Surgical Timing And Neurocognitive Development Among Patients With Craniosynostosis: Analysis Of Confounding Variables And Selection Bias
Jeremy V. Lynn, BS, Lauren K. Buchman, N/A, Christopher J. Breuler, MD, Steven R. Buchman, MD.
University of Michigan, Ann Arbor, MI, USA.
Purpose: In 1988, Renier et al postulated that delayed cranial vault remodeling causes slowed neurocognitive development among patients with craniosynostosis. The purpose of this study is to identify factors potentially confounding this cause-and-effect relationship. We hypothesize that children with socioeconomic disadvantages or comorbid diagnoses are more likely to undergo delayed cranial vault remodeling and may represent a selection bias toward slowed neurocognitive development.
Methods: A retrospective review study was designed. All patients with non-syndromic single-suture craniosynostosis who underwent cranial vault remodeling between 2009 and 2020 at the University of Michigan were included (n=227). Demographic, socioeconomic, and clinical variables were documented. The sample was dichotomized to compare patients who underwent cranial vault remodeling before (Early) and after (Late) 12 months of age. Chi-square analysis was performed at p<0.05 significance.
Results: The Early and Late groups contained 157 patients and 70 patients, respectively. Compared to the Early group, the Late group contained a significantly larger proportion of patients who identified as non-white (p=0.03), qualified for need-based financial assistance (p=0.03), were born preterm (p<0.01), or carried a comorbid diagnosis (p<0.01). Based on pre-operative testing, the Late group contained a significantly larger proportion of patients with baseline cognitive delays relative to the Early group (p=0.011).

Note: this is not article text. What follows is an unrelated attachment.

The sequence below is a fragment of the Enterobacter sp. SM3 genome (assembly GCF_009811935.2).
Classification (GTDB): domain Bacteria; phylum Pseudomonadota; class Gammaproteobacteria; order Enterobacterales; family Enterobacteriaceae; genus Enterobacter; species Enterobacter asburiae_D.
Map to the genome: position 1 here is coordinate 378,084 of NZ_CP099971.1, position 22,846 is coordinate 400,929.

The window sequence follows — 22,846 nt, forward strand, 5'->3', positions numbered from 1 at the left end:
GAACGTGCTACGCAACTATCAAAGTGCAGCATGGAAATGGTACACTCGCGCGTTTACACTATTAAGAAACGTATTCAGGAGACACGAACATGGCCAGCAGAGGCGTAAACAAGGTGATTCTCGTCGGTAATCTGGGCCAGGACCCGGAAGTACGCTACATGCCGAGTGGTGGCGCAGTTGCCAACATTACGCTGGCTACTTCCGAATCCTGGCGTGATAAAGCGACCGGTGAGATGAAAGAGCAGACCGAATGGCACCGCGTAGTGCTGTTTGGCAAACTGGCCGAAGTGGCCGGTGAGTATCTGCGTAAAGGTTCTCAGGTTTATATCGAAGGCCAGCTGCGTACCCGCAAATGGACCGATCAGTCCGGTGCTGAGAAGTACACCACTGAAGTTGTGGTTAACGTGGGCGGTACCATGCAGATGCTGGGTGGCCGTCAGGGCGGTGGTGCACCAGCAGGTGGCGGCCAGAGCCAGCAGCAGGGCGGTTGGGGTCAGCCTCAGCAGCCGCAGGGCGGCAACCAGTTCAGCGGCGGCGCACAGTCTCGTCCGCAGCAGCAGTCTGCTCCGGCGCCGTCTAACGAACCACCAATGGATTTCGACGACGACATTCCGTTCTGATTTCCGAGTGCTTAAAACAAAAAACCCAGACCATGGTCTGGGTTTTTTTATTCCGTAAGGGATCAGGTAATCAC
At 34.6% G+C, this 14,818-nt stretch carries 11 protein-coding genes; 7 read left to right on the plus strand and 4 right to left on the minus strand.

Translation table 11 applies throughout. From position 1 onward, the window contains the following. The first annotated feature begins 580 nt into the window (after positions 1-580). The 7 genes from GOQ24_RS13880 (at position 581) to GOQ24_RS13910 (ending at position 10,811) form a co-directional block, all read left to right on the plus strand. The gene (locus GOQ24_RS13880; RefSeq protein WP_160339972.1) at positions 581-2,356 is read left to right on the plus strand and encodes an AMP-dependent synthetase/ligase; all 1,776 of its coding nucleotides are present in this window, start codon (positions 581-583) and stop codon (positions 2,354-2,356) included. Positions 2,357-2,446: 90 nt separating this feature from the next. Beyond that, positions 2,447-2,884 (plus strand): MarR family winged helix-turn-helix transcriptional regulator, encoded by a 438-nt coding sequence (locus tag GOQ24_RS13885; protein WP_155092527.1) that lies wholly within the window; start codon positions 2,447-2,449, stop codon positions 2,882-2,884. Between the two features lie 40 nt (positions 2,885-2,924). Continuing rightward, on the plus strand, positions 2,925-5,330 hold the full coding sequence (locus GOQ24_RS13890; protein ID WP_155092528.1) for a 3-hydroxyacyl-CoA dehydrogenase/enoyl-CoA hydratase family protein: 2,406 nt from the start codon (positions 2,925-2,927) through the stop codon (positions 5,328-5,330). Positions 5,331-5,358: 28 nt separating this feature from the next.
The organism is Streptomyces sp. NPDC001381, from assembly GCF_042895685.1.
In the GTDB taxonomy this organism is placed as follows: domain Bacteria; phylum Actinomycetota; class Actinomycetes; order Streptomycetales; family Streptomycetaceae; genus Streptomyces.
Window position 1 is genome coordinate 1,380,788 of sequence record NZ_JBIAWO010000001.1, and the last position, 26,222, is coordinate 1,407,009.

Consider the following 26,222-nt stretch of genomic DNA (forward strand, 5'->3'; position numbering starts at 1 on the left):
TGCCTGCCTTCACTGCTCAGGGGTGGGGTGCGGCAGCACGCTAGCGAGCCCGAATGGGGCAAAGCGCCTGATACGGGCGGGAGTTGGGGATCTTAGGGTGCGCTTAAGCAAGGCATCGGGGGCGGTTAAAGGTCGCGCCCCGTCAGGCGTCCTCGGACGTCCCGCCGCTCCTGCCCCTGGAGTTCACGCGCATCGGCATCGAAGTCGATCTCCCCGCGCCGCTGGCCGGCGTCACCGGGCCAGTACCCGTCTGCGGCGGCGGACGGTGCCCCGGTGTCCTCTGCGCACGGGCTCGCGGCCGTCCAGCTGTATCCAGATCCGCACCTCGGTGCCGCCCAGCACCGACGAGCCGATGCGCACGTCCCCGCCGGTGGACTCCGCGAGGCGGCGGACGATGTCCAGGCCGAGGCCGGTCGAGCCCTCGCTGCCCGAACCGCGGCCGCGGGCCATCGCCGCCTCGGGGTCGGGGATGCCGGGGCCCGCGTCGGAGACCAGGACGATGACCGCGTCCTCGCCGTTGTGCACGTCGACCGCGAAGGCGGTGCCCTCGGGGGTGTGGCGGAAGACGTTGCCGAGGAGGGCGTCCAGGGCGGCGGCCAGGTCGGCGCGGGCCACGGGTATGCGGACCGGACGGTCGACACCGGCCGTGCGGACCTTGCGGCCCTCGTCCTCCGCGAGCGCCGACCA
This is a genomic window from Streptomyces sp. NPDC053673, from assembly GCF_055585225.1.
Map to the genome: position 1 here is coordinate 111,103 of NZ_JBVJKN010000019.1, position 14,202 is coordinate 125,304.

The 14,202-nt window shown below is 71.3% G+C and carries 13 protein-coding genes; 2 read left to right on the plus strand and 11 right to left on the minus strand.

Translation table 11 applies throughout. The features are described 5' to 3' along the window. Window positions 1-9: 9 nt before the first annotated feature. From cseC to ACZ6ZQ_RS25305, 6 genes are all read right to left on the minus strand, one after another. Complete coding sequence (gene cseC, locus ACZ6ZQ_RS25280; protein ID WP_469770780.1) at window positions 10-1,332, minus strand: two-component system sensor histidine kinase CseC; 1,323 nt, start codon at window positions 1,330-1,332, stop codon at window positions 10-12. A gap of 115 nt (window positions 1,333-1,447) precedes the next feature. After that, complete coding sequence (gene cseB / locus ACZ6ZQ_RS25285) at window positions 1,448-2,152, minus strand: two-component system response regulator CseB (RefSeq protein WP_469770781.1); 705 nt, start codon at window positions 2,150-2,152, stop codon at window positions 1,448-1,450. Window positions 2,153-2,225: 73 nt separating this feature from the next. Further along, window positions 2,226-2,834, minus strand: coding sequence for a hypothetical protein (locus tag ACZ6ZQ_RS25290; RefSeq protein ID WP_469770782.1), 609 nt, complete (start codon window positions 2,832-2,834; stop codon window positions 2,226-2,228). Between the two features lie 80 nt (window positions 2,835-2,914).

Conclusion: This study demonstrates that socioeconomic disadvantages and comorbid diagnoses are associated with delayed cranial vault remodeling and may represent a selection bias toward slowed neurocognitive development. Future studies evaluating the relationship between surgical timing and neurocognitive development must consider confounders and selection biases.
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